Brief for the Affirmative.J. F. Twombly and J. T. Nichols.
Best general references: Debate in House, Cong. Rec., vol. 24, Feb. 20, 1893; Series of articles in Quarterly Review, vol. 174, p. 534; Forum, 1890, p. 323.
I. For the maintenance (1) of national pride, interest and traditions; and (2) of the respect of other nations.
II. For purposes of defence. (1) Our extensive seaboard and inadequate coast defences. (2) Interests in Alaska. (3) Continually increasing commerce.
III. For purposes of offence. (1) Prevention of European interference with the Western Hemisphere. (2) Necessary in case of war.
IV. The present the proper time. (1) Several years required for the building and equipment of a modern war vessel. (2) Cost of building very low at present.
V. The only other feasible alternative-reliance on coast defences,- unsatisfactory. (1) Inadequate for the defensive. (2) Useless for the offensive.
Brief for the Negative.C. M. Reade and H. L. Prescott.
Best general references: Nation, vol. 57, p. 341; vol. 58, pp. 114, 225, 285; Public Opinion, vol. 15, p. 76; North Am. Rev., July, 1893.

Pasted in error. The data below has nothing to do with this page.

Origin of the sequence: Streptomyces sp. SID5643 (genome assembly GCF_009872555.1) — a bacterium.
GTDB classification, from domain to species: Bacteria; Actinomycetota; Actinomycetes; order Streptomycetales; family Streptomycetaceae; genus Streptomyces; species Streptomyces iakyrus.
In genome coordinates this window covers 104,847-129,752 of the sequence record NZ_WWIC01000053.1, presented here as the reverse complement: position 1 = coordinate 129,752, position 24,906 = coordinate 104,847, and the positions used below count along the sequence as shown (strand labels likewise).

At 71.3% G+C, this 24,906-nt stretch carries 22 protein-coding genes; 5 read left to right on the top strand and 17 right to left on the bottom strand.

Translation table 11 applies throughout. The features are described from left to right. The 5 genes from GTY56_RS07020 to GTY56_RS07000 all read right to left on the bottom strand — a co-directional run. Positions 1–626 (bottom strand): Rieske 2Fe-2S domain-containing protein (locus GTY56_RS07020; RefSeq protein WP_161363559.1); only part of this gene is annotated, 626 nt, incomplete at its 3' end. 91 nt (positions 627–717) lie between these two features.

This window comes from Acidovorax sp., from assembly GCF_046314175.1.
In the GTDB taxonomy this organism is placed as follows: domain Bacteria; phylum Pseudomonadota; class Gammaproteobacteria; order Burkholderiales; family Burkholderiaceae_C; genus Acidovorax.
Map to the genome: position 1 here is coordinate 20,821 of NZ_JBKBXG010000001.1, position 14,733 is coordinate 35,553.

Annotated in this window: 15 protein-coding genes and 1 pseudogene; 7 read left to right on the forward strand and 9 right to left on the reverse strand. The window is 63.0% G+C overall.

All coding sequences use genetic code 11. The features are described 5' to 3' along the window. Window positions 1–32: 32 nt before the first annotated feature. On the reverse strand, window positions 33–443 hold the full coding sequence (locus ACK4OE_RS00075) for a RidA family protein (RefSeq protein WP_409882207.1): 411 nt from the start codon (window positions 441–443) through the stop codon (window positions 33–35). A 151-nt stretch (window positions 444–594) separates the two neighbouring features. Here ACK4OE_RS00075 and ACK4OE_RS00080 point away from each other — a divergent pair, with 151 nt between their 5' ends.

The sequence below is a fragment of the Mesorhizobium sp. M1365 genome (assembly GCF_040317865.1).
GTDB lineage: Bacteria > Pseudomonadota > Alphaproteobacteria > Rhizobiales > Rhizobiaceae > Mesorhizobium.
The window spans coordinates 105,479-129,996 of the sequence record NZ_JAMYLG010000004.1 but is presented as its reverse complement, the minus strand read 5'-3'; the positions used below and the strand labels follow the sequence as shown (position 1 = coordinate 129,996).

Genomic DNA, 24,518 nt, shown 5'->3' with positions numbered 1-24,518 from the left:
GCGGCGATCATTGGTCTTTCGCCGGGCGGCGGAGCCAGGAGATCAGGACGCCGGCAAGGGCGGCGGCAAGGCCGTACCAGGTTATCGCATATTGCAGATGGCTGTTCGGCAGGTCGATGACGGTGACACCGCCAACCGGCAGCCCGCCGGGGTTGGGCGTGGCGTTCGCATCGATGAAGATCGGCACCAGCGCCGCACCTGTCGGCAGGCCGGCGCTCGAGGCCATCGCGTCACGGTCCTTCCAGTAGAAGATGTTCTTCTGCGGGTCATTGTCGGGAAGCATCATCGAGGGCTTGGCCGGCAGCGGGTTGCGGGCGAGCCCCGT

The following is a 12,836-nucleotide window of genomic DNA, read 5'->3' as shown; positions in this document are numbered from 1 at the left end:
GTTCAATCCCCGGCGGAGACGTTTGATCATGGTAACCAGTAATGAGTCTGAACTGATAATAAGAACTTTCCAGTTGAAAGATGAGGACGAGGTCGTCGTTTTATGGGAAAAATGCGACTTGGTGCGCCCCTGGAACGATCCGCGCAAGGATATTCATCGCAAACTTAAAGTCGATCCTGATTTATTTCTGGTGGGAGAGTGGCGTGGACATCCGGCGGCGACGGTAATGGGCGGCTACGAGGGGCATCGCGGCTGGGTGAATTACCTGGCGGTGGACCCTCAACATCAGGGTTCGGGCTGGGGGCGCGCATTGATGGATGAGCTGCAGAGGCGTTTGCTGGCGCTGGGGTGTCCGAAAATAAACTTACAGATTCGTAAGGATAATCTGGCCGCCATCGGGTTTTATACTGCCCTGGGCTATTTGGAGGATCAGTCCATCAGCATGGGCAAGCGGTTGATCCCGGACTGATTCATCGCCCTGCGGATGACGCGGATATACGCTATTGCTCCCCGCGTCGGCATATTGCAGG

I. Our present policy is to build a navy such as to rival that of any European power.
II. The political and economic conditions of European nations require large and powerful navies, especially in the case of England.
III. The United States does not need a large navy because the prospect of war is remote by (a) isolated position; (b) economic conditions; (c) freedom from colonial complications; (d) pacific foreign policy.
IV. To build a navy beyond the needs of ordinary official and police service is bad policy, because it would require a needless expense (a) for original cost; (b) for continual remodelling on account of rapid changes in naval architecture.
V. Adequate coast defence can be provided without a powerful navy for
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